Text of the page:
STATE of Tennessee v. Antonio JACKSON.
The defendant appeals his convictions for facilitation of first degree murder and especially aggravated kidnapping. He raises issues regarding the sufficiency of the evidence relative to accomplice testimony, the competency of a witness, the exhibition of the victim's skull to the jury, and the failure to merge the convictions for due process and double jeopardy purposes. We affirm the trial court.
The defendant, Antonio Jackson, appeals as of right from his jury convictions in the Shelby County Criminal Court for facilitation of premeditated first degree murder and especially aggravated kidnapping of Vernon Green, Class A felonies, for which he received consecutive twenty-five-year sentences. The defendant contends the following:
(1) The evidence is insufficient to sustain the convictions;
(2) the trial court erred in finding that Christopher James was not an accomplice;
(3) the trial court erred in finding that James's testimony corroborated the testimony of Jarvis Shipp;
(4) the trial court erred in not striking James's testimony after he said he did not know what it meant to tell the truth;
(5) the trial court erred in allowing the victim's skull to be exhibited to the jury during the trial;
(6) the trial court erred by failing to merge the defendant's convictions in violation of due process; and
(7) the trial court erred by failing to merge the defendant's convictions in violation of the Double Jeopardy Clause of the Tennessee Constitution.
We affirm the judgments of conviction.
The killing of Vernon Green late April 30 or early May 1, 1997, arose from a conflict between two Memphis gangs, the Gangster Disciples and the Vice Lords. The victim was found shot to death in Bellevue Park, also known as Jessie Turner Park. The evidence against the defendant principally came from two individuals, Christopher James and Jarvis Shipp.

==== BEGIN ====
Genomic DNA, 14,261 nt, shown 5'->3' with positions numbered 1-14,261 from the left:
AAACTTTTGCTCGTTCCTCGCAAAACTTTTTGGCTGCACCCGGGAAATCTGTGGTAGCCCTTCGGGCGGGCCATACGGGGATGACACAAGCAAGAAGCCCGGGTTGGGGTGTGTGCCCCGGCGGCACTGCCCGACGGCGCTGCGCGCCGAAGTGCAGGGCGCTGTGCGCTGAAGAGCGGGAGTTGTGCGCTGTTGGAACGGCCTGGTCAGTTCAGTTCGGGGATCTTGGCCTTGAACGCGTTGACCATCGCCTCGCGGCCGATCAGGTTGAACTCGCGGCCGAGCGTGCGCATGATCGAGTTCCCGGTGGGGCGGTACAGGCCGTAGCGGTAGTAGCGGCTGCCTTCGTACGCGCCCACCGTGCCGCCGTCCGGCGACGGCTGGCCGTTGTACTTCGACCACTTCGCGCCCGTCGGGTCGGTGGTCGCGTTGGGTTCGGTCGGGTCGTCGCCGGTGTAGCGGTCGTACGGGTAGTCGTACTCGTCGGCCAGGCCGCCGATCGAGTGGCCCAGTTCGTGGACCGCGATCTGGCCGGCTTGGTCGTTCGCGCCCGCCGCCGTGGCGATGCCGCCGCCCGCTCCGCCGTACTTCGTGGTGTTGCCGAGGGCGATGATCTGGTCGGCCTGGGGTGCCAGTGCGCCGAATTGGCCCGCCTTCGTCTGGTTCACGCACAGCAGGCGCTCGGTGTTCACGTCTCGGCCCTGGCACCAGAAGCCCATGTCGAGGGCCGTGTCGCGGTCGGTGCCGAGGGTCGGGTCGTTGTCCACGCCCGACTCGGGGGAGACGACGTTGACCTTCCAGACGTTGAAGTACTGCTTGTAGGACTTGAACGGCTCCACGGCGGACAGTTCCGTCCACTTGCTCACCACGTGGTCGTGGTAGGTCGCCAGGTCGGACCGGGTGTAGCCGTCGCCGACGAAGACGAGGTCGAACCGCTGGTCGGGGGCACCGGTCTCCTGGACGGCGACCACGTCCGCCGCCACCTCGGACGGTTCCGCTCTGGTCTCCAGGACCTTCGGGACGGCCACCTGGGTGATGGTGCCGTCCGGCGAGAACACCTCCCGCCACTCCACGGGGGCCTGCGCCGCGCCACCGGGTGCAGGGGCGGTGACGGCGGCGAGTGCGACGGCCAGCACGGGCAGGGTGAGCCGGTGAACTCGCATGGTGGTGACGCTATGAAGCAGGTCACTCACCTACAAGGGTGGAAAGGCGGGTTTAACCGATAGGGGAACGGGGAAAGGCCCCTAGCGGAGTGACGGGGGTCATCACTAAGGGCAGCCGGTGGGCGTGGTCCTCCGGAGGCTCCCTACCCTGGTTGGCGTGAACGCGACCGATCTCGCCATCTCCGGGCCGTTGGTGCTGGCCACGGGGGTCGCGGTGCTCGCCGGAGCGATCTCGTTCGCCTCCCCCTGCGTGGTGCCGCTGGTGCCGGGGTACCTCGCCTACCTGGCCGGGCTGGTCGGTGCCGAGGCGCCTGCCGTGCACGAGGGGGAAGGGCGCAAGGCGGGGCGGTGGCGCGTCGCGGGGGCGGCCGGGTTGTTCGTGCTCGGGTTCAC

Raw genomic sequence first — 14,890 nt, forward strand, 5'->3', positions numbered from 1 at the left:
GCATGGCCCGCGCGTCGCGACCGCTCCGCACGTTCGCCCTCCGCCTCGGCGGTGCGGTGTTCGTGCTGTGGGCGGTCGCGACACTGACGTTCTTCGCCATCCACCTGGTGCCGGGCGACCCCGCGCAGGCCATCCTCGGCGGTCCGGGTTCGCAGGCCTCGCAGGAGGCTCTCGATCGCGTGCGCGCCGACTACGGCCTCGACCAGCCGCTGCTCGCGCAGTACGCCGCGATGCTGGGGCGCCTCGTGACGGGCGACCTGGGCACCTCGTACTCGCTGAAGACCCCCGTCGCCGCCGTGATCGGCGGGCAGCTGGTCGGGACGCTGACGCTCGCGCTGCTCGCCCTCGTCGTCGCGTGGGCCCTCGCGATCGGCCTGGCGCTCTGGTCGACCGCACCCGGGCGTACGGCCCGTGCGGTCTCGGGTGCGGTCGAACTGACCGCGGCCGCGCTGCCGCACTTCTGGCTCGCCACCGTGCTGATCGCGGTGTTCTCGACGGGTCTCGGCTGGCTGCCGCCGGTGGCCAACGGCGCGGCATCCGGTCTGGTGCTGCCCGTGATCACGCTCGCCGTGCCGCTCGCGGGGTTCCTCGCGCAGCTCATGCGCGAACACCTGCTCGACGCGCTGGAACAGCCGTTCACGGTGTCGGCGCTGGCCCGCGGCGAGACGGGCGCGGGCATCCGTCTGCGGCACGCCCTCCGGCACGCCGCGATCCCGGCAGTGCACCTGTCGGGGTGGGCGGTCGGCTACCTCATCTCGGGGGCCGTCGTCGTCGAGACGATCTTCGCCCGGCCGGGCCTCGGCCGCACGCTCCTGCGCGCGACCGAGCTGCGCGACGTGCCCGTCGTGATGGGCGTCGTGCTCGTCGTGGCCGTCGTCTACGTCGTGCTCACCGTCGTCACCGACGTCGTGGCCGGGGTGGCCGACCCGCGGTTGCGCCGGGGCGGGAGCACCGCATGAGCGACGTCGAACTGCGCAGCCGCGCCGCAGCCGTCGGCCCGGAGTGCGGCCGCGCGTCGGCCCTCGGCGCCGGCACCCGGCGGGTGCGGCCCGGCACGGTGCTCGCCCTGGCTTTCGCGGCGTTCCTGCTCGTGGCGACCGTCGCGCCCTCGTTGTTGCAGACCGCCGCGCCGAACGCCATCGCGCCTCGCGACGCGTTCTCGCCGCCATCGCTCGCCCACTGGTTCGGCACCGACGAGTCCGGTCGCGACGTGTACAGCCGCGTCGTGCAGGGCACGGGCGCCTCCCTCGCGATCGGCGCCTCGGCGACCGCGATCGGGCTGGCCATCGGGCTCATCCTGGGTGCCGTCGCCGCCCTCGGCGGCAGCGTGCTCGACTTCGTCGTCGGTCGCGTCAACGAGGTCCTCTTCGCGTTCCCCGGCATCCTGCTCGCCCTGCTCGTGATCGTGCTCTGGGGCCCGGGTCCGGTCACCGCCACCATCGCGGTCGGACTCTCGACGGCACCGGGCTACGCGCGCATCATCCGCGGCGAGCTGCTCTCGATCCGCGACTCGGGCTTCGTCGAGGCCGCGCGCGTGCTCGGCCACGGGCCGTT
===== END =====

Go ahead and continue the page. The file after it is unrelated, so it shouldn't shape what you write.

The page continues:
Christopher James, known as Big Chris, testified that he had been a member of the Gangster Disciples for three to four months when the events of April 30, 1997, occurred. He said that a fight erupted between Jarvis Shipp's girlfriend and the girlfriend of a member of the Vice Lords known as Snoop. Then Shipp and Snoop started fighting which led to others fighting. One of the Vice Lords shot a Gangster Disciple known as Popcorn. James indicated that he ran away once the fight started.
James testified that members of the Gangster Disciples from all over Memphis gathered in an apartment in Hurt Village. He said that there could have been thirty people present and that he stayed in the hallway outside the apartment. James testified that Prentiss Phillips, the head of the Hurt Village Disciples, stated that the victim was outside the building watching them for the Vice Lords. Gregory Robinson, the “chief of security” for the Disciples in Memphis, ordered that the victim be brought inside. Once inside, the victim was beaten by Shipp and several others. James said the defendant arrived after the victim was seized and stood against a wall during the victim's beating.